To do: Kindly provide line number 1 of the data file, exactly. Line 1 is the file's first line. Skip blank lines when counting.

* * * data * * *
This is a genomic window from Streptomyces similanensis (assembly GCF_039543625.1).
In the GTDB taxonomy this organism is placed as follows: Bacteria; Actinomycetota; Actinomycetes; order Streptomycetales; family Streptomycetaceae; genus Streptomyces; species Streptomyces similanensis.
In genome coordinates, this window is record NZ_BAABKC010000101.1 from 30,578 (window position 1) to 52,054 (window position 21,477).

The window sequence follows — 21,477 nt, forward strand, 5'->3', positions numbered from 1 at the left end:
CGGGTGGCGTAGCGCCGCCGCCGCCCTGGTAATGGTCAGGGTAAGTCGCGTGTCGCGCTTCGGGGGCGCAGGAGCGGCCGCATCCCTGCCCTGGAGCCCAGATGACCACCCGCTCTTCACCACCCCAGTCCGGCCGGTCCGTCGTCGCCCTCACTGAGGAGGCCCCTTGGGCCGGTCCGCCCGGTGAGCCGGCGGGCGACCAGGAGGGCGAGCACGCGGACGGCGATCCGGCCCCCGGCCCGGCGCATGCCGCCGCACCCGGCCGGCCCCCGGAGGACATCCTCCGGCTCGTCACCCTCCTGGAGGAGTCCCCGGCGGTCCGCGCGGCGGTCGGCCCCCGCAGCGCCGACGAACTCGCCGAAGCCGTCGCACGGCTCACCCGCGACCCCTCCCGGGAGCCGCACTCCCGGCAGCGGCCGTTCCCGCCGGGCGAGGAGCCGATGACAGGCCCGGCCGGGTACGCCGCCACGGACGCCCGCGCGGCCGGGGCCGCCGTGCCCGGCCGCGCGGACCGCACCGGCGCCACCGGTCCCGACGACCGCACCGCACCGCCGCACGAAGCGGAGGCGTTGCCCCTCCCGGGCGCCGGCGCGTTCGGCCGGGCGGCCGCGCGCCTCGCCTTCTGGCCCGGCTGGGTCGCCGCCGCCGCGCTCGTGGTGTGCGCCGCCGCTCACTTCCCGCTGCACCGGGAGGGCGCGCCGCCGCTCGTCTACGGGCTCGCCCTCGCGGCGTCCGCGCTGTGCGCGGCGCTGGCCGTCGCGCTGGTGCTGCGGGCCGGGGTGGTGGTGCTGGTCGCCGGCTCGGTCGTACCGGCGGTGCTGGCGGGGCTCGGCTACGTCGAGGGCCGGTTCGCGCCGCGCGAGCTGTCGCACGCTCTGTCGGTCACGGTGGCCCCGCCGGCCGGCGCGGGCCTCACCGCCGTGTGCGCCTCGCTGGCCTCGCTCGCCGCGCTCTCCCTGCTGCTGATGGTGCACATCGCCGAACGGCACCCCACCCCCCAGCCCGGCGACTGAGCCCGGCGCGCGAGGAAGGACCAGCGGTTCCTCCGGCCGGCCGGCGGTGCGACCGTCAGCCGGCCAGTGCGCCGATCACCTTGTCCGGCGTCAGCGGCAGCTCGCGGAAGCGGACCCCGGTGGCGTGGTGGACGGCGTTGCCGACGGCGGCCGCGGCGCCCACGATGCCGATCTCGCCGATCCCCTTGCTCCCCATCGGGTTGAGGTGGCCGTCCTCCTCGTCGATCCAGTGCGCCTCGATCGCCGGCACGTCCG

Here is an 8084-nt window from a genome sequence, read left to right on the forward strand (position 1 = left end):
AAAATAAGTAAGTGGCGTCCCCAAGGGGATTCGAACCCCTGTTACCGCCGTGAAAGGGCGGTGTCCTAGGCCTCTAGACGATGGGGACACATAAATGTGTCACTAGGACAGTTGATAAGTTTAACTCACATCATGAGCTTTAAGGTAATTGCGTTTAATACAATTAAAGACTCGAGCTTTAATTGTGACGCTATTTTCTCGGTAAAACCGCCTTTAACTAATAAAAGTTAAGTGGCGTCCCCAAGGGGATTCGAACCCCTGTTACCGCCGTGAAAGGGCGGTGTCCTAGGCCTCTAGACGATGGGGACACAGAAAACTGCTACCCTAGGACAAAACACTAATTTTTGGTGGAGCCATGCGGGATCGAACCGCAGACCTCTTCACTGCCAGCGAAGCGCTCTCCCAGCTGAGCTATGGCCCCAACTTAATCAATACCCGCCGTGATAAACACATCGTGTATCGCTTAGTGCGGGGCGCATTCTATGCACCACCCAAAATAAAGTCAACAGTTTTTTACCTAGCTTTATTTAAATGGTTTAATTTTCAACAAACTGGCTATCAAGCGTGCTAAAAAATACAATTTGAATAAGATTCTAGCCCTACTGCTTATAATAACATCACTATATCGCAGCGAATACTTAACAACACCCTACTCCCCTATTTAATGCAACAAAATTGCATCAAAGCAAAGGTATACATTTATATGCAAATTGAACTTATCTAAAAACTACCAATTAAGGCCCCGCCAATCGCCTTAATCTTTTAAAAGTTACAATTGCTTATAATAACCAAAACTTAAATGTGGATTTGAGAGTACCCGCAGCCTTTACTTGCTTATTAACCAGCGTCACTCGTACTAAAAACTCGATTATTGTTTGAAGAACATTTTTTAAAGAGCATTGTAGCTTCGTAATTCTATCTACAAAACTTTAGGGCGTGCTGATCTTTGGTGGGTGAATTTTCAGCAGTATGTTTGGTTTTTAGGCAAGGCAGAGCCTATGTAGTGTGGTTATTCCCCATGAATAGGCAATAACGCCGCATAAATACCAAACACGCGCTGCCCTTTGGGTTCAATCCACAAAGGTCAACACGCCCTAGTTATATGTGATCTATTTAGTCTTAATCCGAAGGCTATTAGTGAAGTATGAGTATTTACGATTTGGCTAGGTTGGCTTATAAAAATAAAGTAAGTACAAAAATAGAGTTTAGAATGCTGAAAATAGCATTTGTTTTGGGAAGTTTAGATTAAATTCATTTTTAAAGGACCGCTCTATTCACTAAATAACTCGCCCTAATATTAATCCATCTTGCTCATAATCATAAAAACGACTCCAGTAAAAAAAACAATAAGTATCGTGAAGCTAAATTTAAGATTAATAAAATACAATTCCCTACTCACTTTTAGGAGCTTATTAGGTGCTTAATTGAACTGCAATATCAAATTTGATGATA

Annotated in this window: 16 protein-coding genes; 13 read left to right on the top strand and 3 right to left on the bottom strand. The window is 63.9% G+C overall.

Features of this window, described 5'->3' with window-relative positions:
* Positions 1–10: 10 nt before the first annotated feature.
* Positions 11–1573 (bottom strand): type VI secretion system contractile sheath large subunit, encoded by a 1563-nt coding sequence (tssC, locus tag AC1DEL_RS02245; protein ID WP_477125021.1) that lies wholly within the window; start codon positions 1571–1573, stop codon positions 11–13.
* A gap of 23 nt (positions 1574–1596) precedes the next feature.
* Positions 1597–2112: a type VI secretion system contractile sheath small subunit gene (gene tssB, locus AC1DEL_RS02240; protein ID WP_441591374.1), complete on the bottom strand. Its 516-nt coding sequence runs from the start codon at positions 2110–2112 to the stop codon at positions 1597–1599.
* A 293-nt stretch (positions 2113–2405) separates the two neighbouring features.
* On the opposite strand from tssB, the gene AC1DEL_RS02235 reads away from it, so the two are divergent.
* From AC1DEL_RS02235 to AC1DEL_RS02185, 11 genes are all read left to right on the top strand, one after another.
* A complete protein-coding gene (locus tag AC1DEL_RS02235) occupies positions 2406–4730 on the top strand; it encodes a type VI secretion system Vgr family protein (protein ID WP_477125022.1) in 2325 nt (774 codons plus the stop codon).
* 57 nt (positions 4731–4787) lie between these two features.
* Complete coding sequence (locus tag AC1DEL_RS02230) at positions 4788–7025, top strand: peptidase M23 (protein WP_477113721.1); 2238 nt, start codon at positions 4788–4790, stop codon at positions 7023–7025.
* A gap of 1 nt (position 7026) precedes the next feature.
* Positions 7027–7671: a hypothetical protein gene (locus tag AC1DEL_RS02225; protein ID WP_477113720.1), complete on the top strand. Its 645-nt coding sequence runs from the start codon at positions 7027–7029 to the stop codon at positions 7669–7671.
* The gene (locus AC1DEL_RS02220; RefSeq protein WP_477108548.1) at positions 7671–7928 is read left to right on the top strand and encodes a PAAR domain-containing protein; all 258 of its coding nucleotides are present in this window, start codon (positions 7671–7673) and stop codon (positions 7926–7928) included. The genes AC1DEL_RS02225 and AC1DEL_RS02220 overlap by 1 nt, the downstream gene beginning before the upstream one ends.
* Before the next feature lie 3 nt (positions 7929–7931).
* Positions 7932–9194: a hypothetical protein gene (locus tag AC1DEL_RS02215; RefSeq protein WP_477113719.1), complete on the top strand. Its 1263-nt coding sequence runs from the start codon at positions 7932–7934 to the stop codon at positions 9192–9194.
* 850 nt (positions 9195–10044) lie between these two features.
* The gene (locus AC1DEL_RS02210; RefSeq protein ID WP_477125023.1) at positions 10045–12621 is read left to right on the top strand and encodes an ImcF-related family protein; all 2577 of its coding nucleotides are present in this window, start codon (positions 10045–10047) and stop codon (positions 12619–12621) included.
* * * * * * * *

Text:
This is a genomic window from Streptomyces similanensis (assembly GCF_039543625.1).